Bauhaus-Universität Weimar

Cambridge Instrument Company, Inc.: Cambridge Physical Instruments
THE Cambridge Extensometer illustrated in Fig. 17 
has been designed for the measurement of the 
elastic extension and modulus of elasticity of 
specimens of metal under tensile loads. It will be 
found particularly suitable for workshop use, no 
microscopes, mirrors or other delicate parts liable to derange¬ 
ment being used in its construction, while it gives direct 
readings of the extension of the specimen which are accurate 
to within 0-001 millimetre under ordinary conditions of 
The instrument is made in two portions, each of which is 
separately attached to the test piece by hard steel conical 
points, which are driven gently into punch marks made in 
the specimen, and clamped in position, a centring gauge being provided to ensure that the two 
portions of the Extensometer are mounted in the correct position relative to one another and to 
the centre line of the specimen. The lower part of the Extensometer carries a micrometer screw 
fitted with a hardened steel point and a divided head. It also carries a vertical arm, at the top of 
which is fitted a hardened steel knife edge about which the two portions of the instrument are pivoted. 
From the upper portion extends a flexible nickel-plated steel tongue, which acts as a lever magnifying 
the extension of the specimen, so that the movement of the edge of the tongue towards or away from 
the point of the micrometer screw is five times the actual extension. In taking a reading with the 
Extensometer, the steel tongue is caused to vibrate and the micrometer head turned until the point 
of the screw just touches the hard steel knife edge on the tongue as it vibrates. This method of 
setting is extremely delicate, owing to the audible sound produced and the fact that the vibrations 
are quickly damped out immediately contact is made. Direct readings to within 0-001 millimetre 
are given on the micrometer head. Readings may be taken in this way before and after the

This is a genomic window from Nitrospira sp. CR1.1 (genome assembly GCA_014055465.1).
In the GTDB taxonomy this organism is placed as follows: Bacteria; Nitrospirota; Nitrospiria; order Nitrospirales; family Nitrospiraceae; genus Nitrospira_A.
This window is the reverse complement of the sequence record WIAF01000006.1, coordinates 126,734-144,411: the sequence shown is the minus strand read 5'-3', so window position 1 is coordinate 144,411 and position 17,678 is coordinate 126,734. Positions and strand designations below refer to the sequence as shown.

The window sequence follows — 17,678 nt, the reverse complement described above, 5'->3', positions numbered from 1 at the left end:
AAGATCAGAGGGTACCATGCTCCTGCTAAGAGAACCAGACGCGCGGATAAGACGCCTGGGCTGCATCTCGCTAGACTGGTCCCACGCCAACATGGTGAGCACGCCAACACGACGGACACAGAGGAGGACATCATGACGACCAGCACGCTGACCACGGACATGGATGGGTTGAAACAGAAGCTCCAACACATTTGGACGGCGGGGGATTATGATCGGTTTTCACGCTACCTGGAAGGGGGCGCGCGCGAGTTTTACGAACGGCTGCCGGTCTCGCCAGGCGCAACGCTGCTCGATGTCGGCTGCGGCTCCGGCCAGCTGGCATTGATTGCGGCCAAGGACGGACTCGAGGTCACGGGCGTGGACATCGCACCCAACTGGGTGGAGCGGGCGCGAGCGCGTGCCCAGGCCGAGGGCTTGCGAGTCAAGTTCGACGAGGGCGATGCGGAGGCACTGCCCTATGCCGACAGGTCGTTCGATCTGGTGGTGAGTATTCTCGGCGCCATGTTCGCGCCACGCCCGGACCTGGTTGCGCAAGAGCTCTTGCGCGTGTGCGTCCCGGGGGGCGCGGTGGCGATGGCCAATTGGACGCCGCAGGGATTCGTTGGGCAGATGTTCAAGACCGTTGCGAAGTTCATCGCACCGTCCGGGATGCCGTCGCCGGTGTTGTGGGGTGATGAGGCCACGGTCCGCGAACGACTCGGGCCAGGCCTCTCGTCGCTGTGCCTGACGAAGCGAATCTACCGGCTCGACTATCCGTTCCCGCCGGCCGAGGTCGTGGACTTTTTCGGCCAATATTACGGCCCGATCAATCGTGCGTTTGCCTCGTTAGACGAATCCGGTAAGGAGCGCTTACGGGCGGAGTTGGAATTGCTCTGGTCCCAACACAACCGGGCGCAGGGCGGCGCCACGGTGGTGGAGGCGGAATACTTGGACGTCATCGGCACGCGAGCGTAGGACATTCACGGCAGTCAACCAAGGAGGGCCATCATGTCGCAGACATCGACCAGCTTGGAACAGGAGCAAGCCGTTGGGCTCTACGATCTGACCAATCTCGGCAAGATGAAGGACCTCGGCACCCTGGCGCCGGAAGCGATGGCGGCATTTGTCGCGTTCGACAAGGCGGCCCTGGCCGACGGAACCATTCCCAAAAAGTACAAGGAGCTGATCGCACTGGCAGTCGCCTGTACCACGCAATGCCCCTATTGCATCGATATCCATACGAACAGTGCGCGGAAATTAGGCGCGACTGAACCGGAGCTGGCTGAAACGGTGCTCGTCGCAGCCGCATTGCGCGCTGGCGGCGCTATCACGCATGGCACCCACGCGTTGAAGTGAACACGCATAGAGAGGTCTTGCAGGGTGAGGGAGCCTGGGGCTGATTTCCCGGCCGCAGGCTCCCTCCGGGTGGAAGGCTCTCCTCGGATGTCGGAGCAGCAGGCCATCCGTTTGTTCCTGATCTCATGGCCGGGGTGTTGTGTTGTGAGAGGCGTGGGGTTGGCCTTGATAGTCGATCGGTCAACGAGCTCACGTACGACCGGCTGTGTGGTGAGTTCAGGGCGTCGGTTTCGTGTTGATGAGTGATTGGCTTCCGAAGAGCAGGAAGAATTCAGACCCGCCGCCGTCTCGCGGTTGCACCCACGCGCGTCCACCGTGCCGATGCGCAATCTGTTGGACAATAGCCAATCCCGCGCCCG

load is applied, the difference in the readings giving directly the extension of the specimen 
under test. 
When the test piece is of small diameter, the flexibility of the specimen may cause vibration of the 
instrument as well as the steel tongue, thus rendering it more difficult to obtain accurate results 
by the method described. In such cases, however, highly accurate readings may be taken by simply 
deflecting the spring with the finger and noting the contact as it passes the micrometer point. No 
damage can be done by advancing the micrometer screw too far forward. 
The Extensometer is suitable for use with specimens up to 20 millimetres or 0-75 inch diameter, 
and is made in two patterns, for centre points 100 millimetres and 50 millimetres apart respectively. 
A complete revolution of the micrometer screw corresponds to an extension of 0-1 millimetre in the 
test piece, one division on the micrometer head being equal to 0-001 millimetre extension. The 
instrument can also be supplied to read in English units, one division on the micrometer head 
corresponding to an extension of 0-0001 inch. A slightly modified form of Extensometer for use 
with a horizontal test piece is also made. For marking off the test specimens, the marking-off tool 
described on page 13 may be used. 
Cat. Xo. Fig. No. 
23112 17 Cambridge Extensometer. 


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